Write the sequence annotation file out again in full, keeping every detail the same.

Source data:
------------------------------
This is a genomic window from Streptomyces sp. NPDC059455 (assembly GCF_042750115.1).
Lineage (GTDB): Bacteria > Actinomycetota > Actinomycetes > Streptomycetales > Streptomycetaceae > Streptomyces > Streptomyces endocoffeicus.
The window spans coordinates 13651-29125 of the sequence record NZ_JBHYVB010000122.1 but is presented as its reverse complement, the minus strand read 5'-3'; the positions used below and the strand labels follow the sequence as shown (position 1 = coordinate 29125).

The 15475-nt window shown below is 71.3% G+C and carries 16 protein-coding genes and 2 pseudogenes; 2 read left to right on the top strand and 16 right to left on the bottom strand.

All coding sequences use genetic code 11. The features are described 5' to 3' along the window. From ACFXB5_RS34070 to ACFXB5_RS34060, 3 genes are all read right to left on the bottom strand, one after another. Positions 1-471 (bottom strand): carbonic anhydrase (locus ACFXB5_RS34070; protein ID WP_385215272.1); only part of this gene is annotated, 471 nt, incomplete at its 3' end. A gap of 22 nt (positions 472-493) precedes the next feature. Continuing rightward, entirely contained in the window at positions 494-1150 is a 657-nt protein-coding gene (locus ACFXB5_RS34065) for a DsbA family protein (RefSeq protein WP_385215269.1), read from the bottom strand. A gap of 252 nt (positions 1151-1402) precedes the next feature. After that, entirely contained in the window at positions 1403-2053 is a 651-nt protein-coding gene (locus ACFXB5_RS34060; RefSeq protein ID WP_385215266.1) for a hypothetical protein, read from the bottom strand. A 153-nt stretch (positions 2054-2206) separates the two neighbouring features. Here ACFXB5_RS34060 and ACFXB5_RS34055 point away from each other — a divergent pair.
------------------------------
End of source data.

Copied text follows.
This is a genomic window from Streptomyces sp. NPDC059455 (assembly GCF_042750115.1).
Lineage (GTDB): Bacteria > Actinomycetota > Actinomycetes > Streptomycetales > Streptomycetaceae > Streptomyces > Streptomyces endocoffeicus.
The window spans coordinates 13651-29125 of the sequence record NZ_JBHYVB010000122.1 but is presented as its reverse complement, the minus strand read 5'-3'; the positions used below and the strand labels follow the sequence as shown (position 1 = coordinate 29125).

The 15475-nt window shown below is 71.3% G+C and carries 16 protein-coding genes and 2 pseudogenes; 2 read left to right on the top strand and 16 right to left on the bottom strand.

All coding sequences use genetic code 11. The features are described 5' to 3' along the window. From ACFXB5_RS34070 to ACFXB5_RS34060, 3 genes are all read right to left on the bottom strand, one after another. Positions 1-471 (bottom strand): carbonic anhydrase (locus ACFXB5_RS34070; protein ID WP_385215272.1); only part of this gene is annotated, 471 nt, incomplete at its 3' end. A gap of 22 nt (positions 472-493) precedes the next feature. Continuing rightward, entirely contained in the window at positions 494-1150 is a 657-nt protein-coding gene (locus ACFXB5_RS34065) for a DsbA family protein (RefSeq protein WP_385215269.1), read from the bottom strand. A gap of 252 nt (positions 1151-1402) precedes the next feature. After that, entirely contained in the window at positions 1403-2053 is a 651-nt protein-coding gene (locus ACFXB5_RS34060; RefSeq protein ID WP_385215266.1) for a hypothetical protein, read from the bottom strand. A 153-nt stretch (positions 2054-2206) separates the two neighbouring features. Here ACFXB5_RS34060 and ACFXB5_RS34055 point away from each other — a divergent pair.